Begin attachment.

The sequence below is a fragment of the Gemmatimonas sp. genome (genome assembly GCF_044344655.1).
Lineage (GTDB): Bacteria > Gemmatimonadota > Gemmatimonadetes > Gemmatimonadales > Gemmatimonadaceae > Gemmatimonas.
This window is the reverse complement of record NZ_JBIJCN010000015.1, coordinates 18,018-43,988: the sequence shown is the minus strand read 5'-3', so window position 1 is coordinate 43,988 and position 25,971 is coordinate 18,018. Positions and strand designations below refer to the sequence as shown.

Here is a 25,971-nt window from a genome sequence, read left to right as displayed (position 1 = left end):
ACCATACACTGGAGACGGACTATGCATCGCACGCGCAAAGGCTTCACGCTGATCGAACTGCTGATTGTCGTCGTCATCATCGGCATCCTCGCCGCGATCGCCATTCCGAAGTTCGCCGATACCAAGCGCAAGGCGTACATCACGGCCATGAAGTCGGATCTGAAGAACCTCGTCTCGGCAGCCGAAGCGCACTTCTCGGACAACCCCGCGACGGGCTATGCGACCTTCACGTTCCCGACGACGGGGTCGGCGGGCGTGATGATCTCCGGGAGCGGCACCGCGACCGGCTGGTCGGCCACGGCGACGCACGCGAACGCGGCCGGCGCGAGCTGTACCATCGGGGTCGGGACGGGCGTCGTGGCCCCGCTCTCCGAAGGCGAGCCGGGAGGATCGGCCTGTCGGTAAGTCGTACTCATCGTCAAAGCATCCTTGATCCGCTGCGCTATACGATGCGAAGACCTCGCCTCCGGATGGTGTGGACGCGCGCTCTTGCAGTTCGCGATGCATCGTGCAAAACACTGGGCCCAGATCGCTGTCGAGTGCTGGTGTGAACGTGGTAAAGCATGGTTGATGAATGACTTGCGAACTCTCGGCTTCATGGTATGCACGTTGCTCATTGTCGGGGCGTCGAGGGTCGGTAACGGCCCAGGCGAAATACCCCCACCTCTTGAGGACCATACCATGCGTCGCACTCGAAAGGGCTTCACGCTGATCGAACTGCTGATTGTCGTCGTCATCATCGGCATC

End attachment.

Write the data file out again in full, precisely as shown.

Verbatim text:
The sequence below is a fragment of the Gemmatimonas sp. genome (genome assembly GCF_044344655.1).
Lineage (GTDB): Bacteria > Gemmatimonadota > Gemmatimonadetes > Gemmatimonadales > Gemmatimonadaceae > Gemmatimonas.
This window is the reverse complement of record NZ_JBIJCN010000015.1, coordinates 18,018-43,988: the sequence shown is the minus strand read 5'-3', so window position 1 is coordinate 43,988 and position 25,971 is coordinate 18,018. Positions and strand designations below refer to the sequence as shown.

Here is a 25,971-nt window from a genome sequence, read left to right as displayed (position 1 = left end):
ACCATACACTGGAGACGGACTATGCATCGCACGCGCAAAGGCTTCACGCTGATCGAACTGCTGATTGTCGTCGTCATCATCGGCATCCTCGCCGCGATCGCCATTCCGAAGTTCGCCGATACCAAGCGCAAGGCGTACATCACGGCCATGAAGTCGGATCTGAAGAACCTCGTCTCGGCAGCCGAAGCGCACTTCTCGGACAACCCCGCGACGGGCTATGCGACCTTCACGTTCCCGACGACGGGGTCGGCGGGCGTGATGATCTCCGGGAGCGGCACCGCGACCGGCTGGTCGGCCACGGCGACGCACGCGAACGCGGCCGGCGCGAGCTGTACCATCGGGGTCGGGACGGGCGTCGTGGCCCCGCTCTCCGAAGGCGAGCCGGGAGGATCGGCCTGTCGGTAAGTCGTACTCATCGTCAAAGCATCCTTGATCCGCTGCGCTATACGATGCGAAGACCTCGCCTCCGGATGGTGTGGACGCGCGCTCTTGCAGTTCGCGATGCATCGTGCAAAACACTGGGCCCAGATCGCTGTCGAGTGCTGGTGTGAACGTGGTAAAGCATGGTTGATGAATGACTTGCGAACTCTCGGCTTCATGGTATGCACGTTGCTCATTGTCGGGGCGTCGAGGGTCGGTAACGGCCCAGGCGAAATACCCCCACCTCTTGAGGACCATACCATGCGTCGCACTCGAAAGGGCTTCACGCTGATCGAACTGCTGATTGTCGTCGTCATCATCGGCATC